Are Workplace Politics Destroying Your Business? Here’s How to Fix It

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Written By Obaid Ur Rehman

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Because your workers’ efforts are so crucial to the success of your company, it’s critical to preserve employee happiness across the board. Although it could be simple for your company’s top executives to make choices that benefit themselves, it is your duty as a leader to reduce office politics and guarantee that each choice helps the business as a whole.

According to Chris Chancey, the founder of the hiring firm Amplio Recruiting, office politics are a result of the dynamics of power that exist among coworkers.

According to Chancey, “people use these power dynamics to serve their personal interests or the interests of a group they are involved with.” Given that people are innately political and would go to whatever lengths to further their own interests, such conduct is unavoidable.

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Although workplace politics may be either beneficial or harmful, managing partner David Frankel of executive consulting company Slingstone Group stated that there would always be some type of politics in the workplace. It is your duty as a leader to prevent and combat unfavourable political conduct at work.

“Everyone comes to the table with their own personal ambitions, egos, aspirations, and agendas, and there is always going to be some amount of compromise, negotiation, and politicking in order for someone to obtain what they want,” said Frankel. When personal incentives do not coincide with those of the firm, this becomes an issue.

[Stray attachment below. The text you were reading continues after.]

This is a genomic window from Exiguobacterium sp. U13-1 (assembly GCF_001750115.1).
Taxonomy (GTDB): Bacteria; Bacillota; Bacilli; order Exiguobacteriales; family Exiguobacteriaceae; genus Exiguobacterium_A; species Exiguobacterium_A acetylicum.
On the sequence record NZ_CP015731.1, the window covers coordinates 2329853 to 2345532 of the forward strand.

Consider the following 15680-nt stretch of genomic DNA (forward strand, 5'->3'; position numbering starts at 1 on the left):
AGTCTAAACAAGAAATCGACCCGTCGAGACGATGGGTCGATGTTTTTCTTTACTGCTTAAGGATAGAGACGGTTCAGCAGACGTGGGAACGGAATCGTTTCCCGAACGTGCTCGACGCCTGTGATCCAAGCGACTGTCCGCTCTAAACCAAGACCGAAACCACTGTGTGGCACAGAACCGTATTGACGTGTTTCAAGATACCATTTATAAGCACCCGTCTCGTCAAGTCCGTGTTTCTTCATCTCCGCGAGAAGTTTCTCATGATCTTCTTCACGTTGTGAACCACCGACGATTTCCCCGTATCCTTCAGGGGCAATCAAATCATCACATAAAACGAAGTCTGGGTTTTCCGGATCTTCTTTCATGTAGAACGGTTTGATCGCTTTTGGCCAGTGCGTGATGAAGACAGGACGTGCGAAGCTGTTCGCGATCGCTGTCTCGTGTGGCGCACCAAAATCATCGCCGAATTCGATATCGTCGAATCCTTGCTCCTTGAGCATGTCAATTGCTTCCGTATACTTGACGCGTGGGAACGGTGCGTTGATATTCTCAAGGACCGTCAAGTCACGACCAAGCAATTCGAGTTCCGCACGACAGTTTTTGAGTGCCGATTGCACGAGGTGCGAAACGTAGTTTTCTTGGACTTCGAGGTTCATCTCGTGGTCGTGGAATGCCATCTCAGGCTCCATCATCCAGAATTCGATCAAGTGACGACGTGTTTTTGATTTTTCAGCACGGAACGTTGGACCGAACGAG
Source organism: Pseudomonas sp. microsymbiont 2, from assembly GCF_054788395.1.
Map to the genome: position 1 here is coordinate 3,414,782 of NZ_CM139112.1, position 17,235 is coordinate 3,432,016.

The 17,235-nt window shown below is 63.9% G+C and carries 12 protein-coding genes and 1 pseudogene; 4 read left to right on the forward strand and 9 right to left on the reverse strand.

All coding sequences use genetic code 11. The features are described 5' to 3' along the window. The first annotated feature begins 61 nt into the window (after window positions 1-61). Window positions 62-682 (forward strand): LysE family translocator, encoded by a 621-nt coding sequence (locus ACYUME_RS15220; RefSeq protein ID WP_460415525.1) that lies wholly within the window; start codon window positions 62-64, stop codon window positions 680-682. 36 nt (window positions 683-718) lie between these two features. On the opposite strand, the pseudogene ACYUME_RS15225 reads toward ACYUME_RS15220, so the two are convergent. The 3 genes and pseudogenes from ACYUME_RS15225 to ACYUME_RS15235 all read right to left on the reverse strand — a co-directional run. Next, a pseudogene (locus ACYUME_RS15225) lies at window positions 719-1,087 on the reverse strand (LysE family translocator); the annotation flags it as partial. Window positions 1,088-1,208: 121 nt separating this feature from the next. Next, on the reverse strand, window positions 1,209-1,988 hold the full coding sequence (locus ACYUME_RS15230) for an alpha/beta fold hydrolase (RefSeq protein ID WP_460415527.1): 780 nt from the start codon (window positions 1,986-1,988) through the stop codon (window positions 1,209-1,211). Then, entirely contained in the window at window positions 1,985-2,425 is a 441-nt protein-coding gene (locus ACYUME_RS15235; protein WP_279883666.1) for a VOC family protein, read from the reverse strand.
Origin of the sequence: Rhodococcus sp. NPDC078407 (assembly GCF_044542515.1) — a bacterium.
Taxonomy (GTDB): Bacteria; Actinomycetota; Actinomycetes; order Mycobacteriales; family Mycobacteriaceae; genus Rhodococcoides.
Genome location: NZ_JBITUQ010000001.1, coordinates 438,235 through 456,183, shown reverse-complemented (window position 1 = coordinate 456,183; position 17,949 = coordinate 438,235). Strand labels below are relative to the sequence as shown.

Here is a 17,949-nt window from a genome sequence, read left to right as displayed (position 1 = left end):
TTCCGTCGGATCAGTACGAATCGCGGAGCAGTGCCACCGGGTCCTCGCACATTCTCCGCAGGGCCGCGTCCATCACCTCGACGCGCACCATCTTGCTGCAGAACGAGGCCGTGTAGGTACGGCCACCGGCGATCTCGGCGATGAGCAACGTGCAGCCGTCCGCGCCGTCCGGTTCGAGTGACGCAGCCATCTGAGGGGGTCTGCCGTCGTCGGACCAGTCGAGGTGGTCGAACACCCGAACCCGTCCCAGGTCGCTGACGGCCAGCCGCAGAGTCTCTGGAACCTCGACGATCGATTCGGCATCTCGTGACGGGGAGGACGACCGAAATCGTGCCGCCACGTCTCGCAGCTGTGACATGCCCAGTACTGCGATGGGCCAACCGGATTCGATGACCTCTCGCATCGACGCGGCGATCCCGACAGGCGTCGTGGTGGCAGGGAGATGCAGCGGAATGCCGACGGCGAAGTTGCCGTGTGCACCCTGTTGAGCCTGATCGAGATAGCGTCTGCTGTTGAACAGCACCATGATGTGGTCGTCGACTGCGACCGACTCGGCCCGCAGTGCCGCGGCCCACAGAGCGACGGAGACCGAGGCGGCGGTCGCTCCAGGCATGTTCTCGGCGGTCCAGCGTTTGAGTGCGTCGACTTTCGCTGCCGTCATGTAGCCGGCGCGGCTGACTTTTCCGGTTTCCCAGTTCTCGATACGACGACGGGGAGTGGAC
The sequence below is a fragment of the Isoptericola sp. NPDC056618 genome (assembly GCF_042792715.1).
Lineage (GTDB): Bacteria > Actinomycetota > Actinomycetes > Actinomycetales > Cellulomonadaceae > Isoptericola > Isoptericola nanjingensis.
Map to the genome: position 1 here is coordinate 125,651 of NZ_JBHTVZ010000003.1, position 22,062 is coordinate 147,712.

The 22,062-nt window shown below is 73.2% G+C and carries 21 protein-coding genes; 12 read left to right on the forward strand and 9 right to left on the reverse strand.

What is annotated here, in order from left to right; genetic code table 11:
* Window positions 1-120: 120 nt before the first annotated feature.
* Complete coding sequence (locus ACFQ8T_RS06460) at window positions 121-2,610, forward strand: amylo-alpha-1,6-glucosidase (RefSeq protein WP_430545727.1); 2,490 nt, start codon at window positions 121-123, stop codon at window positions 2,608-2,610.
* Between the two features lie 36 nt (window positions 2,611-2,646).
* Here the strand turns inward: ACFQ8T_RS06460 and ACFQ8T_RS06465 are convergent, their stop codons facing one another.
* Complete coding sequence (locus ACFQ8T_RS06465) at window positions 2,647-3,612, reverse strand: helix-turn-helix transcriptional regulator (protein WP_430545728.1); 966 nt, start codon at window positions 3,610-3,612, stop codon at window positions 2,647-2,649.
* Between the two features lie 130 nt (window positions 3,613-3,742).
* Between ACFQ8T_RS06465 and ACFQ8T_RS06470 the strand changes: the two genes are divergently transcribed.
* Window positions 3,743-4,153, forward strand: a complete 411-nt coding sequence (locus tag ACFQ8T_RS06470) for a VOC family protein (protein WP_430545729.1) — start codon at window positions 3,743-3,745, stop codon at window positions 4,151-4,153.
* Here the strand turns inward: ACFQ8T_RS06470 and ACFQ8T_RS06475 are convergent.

How office politics affect the workplace

While bigger firms are often associated with a bureaucratic, political structure, startups and small enterprises aren’t exempt from this issue. When founders, investors, and workers cannot come to terms on a shared vision for the firm, Frankel claims that politics may infect the corporation.

Perhaps the founders’ strategic visions diverge, or they disagree on whether to seek outside funding, or the board has concerns about their adherence to a certain sales approach, according to Frankel. “Perhaps some workers believe they aren’t receiving enough recognition, payment, or opportunities for their excellent job. Without effective leadership, these problems may persist and employees may begin to priorities their own interests above those of the business.

Your company may suffer if unfavourable office politics start to develop. Office politics may drive a wedge between coworkers, managers, and employees, which might lead to a difficult and unpleasant work environment. Additionally, it may impact staff morale, productivity, and performance. Workplace politics are likely to cause employee turnover and harm your company’s brand if they are not handled. The political conduct can potentially have legal and financial repercussions, depending on how bad it is.

It is crucial to swiftly recognize political conduct and fairly impose disciplinary punishment when necessary in order to prevent these possible repercussions.

Positive political conduct among workers has the opposite impact on your company. Workplace politics, for instance, may be advantageous if workers do good activities and have a beneficial impact on others. It may be utilized to foster interpersonal ties among staff members, enhance performance and behaviour, and bring about change. Positive political conduct will eventually boost employee morale and retention.

Examples of office politics